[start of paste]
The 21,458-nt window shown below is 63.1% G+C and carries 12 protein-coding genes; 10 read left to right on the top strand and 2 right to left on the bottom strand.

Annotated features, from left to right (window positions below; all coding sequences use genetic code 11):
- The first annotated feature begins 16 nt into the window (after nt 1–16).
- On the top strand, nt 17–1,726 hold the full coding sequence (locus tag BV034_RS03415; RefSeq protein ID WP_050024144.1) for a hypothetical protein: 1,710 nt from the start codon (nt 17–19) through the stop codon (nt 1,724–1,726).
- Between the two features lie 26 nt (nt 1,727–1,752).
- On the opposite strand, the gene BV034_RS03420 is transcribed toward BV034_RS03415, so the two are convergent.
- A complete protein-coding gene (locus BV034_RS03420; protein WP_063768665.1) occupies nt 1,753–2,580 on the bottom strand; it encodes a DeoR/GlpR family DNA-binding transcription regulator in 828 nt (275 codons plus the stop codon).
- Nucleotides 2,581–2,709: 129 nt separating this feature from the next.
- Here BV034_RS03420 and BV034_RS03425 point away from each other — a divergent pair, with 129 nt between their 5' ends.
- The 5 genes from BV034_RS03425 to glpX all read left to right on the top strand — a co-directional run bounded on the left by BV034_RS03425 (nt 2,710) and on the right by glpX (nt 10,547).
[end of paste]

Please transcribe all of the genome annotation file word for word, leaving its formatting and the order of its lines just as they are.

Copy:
The 21,458-nt window shown below is 63.1% G+C and carries 12 protein-coding genes; 10 read left to right on the top strand and 2 right to left on the bottom strand.

Annotated features, from left to right (window positions below; all coding sequences use genetic code 11):
- The first annotated feature begins 16 nt into the window (after nt 1–16).
- On the top strand, nt 17–1,726 hold the full coding sequence (locus tag BV034_RS03415; RefSeq protein ID WP_050024144.1) for a hypothetical protein: 1,710 nt from the start codon (nt 17–19) through the stop codon (nt 1,724–1,726).
- Between the two features lie 26 nt (nt 1,727–1,752).
- On the opposite strand, the gene BV034_RS03420 is transcribed toward BV034_RS03415, so the two are convergent.
- A complete protein-coding gene (locus BV034_RS03420; protein WP_063768665.1) occupies nt 1,753–2,580 on the bottom strand; it encodes a DeoR/GlpR family DNA-binding transcription regulator in 828 nt (275 codons plus the stop codon).
- Nucleotides 2,581–2,709: 129 nt separating this feature from the next.
- Here BV034_RS03420 and BV034_RS03425 point away from each other — a divergent pair, with 129 nt between their 5' ends.
- The 5 genes from BV034_RS03425 to glpX all read left to right on the top strand — a co-directional run bounded on the left by BV034_RS03425 (nt 2,710) and on the right by glpX (nt 10,547).